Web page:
Beaufort High teacher beats invasive breast cancer thanks to 3-D mammogram
Story by Marie McAden • Photos by Paul Nurnberg
Five kids and a demanding job as a Beaufort High School teacher left Wendy Lacombe with little time to care for herself.
“I was busy and I felt great, so I became cavalier about my health,” the Lady’s Island resident said. “It had been so long since I had a mammogram, they couldn’t find a record of it.”
After her husband went in for a routine check-up last summer, Lacombe decided to follow his lead and made an appointment with her gynecologist. She followed up with a mammogram in October at Beaufort Memorial’s Breast Health Center.
The technician recommended she have a 3-D mammogram, an advancement in imaging technology clinically proven to increase cancer detection. Because Lacombe has dense breast tissue, it’s more difficult for radiologists to detect cancer using conventional mammograms. With 3-D imaging, fine details are more clearly visible, allowing doctors to pinpoint abnormalities that might not be visible on a standard mammogram.
After initially balking at paying an extra $125 for the screening, Lacombe relented.
The X-ray showed an abnormality.
“If I had not done the 3-D mammogram, they never would have found it,” Lacombe said. “That was my first blessing.”
The 3-D mammogram was followed by a diagnostic mammogram and ultrasound. That same day Lacombe met with Beaufort Memorial general surgeon Dr. Perry Burrus. He told her the results of the screenings were inconclusive and recommended a needle biopsy.
A few days later, she returned to the hospital to have the procedure. The tissue sample showed Lacombe had lobular carcinoma in situ, an uncommon condition in which abnormal cells form in the milk glands or lobules of the breast.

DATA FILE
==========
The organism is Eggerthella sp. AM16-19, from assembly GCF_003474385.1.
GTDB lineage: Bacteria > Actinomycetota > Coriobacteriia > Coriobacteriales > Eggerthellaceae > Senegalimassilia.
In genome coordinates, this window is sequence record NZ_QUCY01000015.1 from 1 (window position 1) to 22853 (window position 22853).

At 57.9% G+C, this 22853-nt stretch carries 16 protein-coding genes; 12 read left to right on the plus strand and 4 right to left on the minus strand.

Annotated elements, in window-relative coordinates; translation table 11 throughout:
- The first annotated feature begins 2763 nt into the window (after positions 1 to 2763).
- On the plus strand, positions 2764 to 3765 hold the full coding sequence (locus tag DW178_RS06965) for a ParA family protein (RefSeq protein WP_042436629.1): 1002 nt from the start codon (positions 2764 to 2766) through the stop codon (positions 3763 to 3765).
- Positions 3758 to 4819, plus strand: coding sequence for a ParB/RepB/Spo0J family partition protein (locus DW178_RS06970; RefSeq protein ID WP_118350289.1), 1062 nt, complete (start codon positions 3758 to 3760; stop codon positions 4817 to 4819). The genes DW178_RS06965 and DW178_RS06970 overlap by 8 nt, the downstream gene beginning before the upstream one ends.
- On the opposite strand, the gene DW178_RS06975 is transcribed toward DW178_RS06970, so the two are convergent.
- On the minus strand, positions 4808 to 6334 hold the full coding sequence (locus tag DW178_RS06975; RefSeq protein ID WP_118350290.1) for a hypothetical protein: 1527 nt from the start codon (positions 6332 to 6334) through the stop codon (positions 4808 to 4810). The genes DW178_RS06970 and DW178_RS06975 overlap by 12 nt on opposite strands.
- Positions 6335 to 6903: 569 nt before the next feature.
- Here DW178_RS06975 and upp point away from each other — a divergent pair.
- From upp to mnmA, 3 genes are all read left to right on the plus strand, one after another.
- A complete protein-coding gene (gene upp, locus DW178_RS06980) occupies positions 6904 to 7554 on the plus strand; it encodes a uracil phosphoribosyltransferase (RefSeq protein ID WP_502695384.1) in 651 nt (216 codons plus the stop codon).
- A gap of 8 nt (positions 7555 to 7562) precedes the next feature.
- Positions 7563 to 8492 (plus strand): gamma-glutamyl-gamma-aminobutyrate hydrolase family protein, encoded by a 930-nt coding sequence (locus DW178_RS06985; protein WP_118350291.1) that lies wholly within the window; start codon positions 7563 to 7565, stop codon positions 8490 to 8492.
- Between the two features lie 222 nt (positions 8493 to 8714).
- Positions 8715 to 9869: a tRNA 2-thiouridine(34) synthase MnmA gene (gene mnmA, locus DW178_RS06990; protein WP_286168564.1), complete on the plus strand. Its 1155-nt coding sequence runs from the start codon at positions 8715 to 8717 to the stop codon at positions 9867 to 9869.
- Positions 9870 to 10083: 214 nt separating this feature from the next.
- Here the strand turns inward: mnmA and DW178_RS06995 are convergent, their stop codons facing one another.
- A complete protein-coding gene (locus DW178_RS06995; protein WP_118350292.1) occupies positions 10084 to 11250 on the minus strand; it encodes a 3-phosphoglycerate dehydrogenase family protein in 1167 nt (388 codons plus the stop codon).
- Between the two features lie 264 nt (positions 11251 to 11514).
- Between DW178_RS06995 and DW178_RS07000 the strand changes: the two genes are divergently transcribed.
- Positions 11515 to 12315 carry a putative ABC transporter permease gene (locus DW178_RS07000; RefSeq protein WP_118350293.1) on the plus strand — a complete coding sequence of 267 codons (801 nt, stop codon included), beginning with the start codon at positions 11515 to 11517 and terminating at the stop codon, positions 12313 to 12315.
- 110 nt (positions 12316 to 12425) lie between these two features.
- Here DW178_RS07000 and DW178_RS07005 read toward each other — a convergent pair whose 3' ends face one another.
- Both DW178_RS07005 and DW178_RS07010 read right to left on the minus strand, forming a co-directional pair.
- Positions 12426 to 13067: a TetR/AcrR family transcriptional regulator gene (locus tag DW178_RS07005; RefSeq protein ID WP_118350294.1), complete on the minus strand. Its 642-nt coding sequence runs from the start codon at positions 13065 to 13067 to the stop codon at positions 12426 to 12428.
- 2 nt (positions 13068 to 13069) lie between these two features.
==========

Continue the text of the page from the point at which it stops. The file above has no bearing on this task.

“He could have left it alone and just monitored it closely, but he wasn’t comfortable doing that,” Lacombe recalled. “That was my second blessing.”
A week later, Dr. Burrus performed surgery to remove the lump. A biopsy of the tissue revealed it was an invasive cancer.
“I was terrified,” the 55-year-old Lacombe said. “How was I going to handle my family and classes? I didn’t want to let my students down.”
Beaufort Memorial certified breast care navigator Dana Wilson relieved much of her anxiety.
“Thank God for Dana,” Lacombe said. “She was my advocate. She scheduled my appointments so I could continue to teach. That’s what was most important to me.”
Wilson accompanied Lacombe when she met with Dr. Burrus, her medical oncologist, and her radiation oncologist. After each visit, she would explain the treatment plan in terms the English teacher could understand.
“A diagnosis of breast cancer can be overwhelming to patients,” Wilson said. “They get so much information, they can’t process it all. I’m there to answer questions and help guide them through the months of treatment that lie ahead.”
The treatment plan started with a partial mastectomy. Along with the cancerous tissue, Dr. Burrus removed three lymph nodes to determine if the cancer had spread.
“The trend is to perform less and less surgery on lymph nodes to reduce the risk of lymphedema, a very painful and often lifelong problem,” Burrus said. “Fortunately, the biopsy of the lymph nodes came back negative.”
An Oncotype genetic test was performed on the tumor to determine the effectiveness of chemotherapy on her specific cancer. The test predicted a low response, sparing Lacombe of the side effects of the powerful drugs.
However, to kill any microscopic cancer cells that could be present in her breast, Lacombe would need 35 treatments of radiation therapy.
During the entire seven weeks of treatment, friends and the parents of her students provided Lacombe with meals every week night.
When she completed her radiation this past January, she was cancer-free. Determined to stay healthy, she began exercising fives day a week at Beaufort Memorial’s LifeFit Wellness Center and has lost 20 pounds.
“I was given a gift and I’m not going to squander it,” Lacombe said. “Cancer made me realize what’s important in my life.”